From page 48 of ' When Two or Three'
Monsieur DANIEL MICHENOT
At The Organ of The Trocadero
Cinema, Elephant and Castle
Leader, Frank Thomas
Beryl Tichbon (pianoforte)
As an alternative to the Scottish Regional programme for Schools, from 2.0 to 3.0 Scottish National will radiate the Regional Programme. Details at foot of page.
2.5 (-2.25) British History-9
Miss RHODA POWER: The Maid of France'
2.30 (-2.55) Biology : ' How Life is
Professor WINIFRED CULLIS , C.B.E.,
D.Sc. : ' Why food is necessary '
by ERNEST LUSH WILLIAM BAINES died at the age of twenty-three in 1922. He was a remarkable boy. Up till two years before he died he had never heard a string quartet or a symphony orchestra (how impossible in these days of broadcasting), and yet, being self-taught, he had actually written chamber works and orchestral music of astonishingly fine quality. He did not live long enough, of course, to leave much behind, but what he did leave (mostly piano music) showed such rare promise and is so mature in form and beauty, that the early death of Baines ranks as part of that tragedy of early deaths from which British music has suffered in recent years.
Conductor, Sir DAN GODFREY
ROGER SACHEVERELL COKE
The Pavilion, Bournemouth
Symphony Concert No. 24 of the 39th
ROGER SACHEVERELL COKE'S Pianoforte Concerto No. 2 in E minor was written in 1933, when the composer was twenty years of age, and has so far received four performances, the first being at the Pump Room, Bath. Mr. Coke left Eton three years ago and has since established himself as a composer and pianist. He has already a number of compositions, including chamber music, to his credit.
The Concerto to be played this afternoon consists of the usual three movements, the music of which, unlike a great deal of contemporary music, is romantic in appeal. The first movement, Fantasy, opens with an introduction in which a motive is heard which becomes one of the principal themes in the movement and makes an appearance both in the ' Romance ' and the ' Caprice '. Thus, the whole work is imbued with a feeling of continuity.
Directed by HENRY HALL
Weather Forecast, First General News Bulletin and Bulletin for Farmers
Sung by JOHN ARMSTRONG (tenor)
No. 4 Fruhlingsliebe (Spring Love) No. 5 Der Sommer ist so schon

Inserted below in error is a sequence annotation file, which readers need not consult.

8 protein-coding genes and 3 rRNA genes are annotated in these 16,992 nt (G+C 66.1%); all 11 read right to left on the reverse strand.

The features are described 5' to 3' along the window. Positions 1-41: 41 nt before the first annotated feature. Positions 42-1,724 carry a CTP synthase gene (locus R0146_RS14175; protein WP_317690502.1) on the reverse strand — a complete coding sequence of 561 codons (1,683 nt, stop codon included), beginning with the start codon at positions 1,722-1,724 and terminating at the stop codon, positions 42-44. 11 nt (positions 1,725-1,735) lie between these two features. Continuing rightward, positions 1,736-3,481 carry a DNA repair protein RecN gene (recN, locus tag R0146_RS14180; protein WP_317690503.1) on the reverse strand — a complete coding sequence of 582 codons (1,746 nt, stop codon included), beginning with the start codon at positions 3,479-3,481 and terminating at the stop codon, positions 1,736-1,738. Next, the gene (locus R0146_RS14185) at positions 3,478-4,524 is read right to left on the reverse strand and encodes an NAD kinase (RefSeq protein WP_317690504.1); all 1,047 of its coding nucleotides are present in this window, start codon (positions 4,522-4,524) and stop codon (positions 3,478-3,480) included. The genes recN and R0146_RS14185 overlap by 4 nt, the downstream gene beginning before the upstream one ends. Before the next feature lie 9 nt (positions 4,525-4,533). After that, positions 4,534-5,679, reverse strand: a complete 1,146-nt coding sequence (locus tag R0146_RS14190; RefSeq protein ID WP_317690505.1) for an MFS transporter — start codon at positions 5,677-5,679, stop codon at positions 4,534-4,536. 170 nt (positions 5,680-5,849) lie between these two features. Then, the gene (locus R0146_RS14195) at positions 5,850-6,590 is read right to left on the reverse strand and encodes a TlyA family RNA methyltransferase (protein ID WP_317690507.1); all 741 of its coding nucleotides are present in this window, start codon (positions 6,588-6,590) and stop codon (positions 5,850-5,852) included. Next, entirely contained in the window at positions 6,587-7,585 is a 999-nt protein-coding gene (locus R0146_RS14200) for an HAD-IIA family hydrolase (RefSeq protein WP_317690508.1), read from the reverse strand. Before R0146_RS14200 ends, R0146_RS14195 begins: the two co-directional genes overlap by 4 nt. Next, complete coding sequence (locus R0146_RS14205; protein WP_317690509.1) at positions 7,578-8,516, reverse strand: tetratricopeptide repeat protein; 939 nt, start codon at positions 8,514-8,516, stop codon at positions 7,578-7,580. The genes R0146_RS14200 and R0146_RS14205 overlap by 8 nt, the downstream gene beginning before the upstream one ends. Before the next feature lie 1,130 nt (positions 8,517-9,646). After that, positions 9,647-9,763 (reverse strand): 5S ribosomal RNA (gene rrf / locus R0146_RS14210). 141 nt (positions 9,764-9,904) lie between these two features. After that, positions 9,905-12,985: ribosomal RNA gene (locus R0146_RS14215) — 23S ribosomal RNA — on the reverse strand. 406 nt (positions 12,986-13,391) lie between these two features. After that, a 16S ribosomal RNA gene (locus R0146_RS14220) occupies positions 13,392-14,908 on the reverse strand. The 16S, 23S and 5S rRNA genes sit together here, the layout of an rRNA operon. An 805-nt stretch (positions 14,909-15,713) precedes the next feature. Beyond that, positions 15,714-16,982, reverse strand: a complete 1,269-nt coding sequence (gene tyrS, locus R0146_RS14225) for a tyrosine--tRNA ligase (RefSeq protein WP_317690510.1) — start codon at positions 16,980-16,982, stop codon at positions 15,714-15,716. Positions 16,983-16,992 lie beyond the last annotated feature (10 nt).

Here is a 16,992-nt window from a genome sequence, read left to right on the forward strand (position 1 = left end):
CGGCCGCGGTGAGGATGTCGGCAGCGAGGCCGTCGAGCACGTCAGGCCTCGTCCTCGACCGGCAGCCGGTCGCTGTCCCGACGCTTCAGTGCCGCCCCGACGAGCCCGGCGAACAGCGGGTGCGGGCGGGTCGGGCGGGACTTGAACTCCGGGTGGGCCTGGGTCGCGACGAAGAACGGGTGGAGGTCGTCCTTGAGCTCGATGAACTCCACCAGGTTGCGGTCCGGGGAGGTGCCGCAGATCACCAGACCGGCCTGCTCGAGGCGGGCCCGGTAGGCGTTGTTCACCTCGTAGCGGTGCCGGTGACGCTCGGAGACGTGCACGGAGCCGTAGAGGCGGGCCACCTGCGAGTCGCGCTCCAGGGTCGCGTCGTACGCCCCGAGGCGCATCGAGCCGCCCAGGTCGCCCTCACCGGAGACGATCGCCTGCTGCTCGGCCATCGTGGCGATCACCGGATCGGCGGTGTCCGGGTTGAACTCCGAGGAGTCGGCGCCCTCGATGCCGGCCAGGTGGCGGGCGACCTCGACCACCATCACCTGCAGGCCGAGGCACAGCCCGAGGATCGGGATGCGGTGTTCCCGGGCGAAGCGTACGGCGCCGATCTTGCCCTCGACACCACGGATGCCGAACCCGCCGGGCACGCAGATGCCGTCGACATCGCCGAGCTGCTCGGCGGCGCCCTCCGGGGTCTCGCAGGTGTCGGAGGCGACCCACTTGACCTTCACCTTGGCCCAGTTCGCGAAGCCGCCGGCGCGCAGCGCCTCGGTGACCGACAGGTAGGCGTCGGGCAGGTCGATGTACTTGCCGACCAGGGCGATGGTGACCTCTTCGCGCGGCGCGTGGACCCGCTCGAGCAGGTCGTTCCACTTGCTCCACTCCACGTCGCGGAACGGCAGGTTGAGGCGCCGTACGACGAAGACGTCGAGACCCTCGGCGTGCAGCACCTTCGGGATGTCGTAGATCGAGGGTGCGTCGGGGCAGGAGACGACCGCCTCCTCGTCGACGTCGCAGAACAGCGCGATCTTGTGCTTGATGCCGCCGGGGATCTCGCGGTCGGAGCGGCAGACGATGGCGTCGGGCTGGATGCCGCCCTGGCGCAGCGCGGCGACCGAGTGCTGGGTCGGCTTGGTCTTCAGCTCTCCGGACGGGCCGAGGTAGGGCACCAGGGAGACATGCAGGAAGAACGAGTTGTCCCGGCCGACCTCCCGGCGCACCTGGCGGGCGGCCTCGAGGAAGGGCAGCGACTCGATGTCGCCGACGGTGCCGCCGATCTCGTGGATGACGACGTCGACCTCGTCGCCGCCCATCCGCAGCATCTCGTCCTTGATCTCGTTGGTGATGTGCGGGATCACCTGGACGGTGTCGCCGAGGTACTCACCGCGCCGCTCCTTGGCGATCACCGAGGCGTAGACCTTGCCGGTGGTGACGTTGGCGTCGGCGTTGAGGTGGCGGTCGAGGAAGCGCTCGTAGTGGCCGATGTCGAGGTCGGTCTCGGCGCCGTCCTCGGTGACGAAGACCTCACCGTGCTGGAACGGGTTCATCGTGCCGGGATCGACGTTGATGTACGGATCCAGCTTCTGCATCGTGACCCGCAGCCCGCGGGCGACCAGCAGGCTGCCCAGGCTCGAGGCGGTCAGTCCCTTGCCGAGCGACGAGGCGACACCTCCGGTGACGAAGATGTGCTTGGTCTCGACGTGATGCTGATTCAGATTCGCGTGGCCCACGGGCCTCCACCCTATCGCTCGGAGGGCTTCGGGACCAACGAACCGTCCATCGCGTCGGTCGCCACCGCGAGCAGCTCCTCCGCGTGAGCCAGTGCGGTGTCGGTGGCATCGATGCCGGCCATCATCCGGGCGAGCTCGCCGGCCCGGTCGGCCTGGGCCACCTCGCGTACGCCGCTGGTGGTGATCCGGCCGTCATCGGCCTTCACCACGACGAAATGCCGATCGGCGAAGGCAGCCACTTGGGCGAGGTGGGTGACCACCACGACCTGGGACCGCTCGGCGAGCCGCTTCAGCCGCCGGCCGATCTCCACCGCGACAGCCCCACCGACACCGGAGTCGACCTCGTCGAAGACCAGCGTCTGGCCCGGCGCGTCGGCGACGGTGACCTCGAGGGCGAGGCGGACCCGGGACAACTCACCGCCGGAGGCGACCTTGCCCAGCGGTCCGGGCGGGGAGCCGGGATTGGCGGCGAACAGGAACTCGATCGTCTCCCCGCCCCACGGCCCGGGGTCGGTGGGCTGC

(Summer is so beautiful)
No. 6 Ach wenn ich doch ein
Immchen war' (If I were a pixy)
No. I Mein Hochland-Kind (My
Highland Lassie, 0)
No. 2 Die stisse Dim' von Inverness
(The Lovely Lass of Inverness)
No. 3 Liebliche Maid! (Fairest
No. 4 Ihr Hiigel dort am schonen
Doon (Ye banks and braes o' bonnie Doon)
No. 5 Montgomery's Mary
No. 6 Du hast mich verlassen, Jamie
(Thou hast left me ever, Jamie)
No. 7 Er ist gekommen (He is come) No. 8 Kurzes Wiedersehen (Ae fond kiss, and then we sever !)
Mr. OLIVER BALDWIN
Mr. JOHN MORGAN
'The City of London-Banking'
Professor T. E. G. GREGORY , D.Sc.
IN ms BROADCAST this evening Professor T. E. G. Gregory will point out that banks are not the mysterious things some people would have us think, and that they are far from remote from the lives of the ordinary citizen.
This talk will qeal with the ' Big
Five ', and what they do, and such an investigation opens up a number of important questions: The relation of the commercial banks to the Bank of England, the connection of the specialised money market both to the banks and ' the Bank '. What makes the whole system hang together ? What is the precise place of the Bank of England in the national life ?
This clears the ground for Professor
Gregory's talk on Insurance and Investment next Wednesday.
Professor T. E. G.
T. E. G.
' Fifteenth Concert
The Queen's Hall, London
(Sole Lessees, Messrs. Chappell and Co... Ltd.)
First Performance in England of 'WOZZECK'
(Alban Berg )
An Opera in Three Acts
Weather Forecast, Second General News Bulletin
Acts II and III
Tickets can be obtained from [address removed]; and Usual Agents. Prices 2s. to 12s. (including Entertainments Tax)
Sir William Bragg, O.M., K.B.E., F.R.S.
Many of the colours of Nature depend on the use of 'dyes'. One of the most universal of these is chlorophyll, which is responsible for the green of vegetation. The colours of flowers depend mainly on a class of natural dyes called 'anthocyanins.' The colours of the sky and the haloes round the moon are caused by fine particles floating in the air, or by the molecules of the air itself.
This is a synopsis of Sir William Bragg's talk tonight.
LEW STONE and his BAND
(Shipping Forecast, on Daventry only, at 11.0)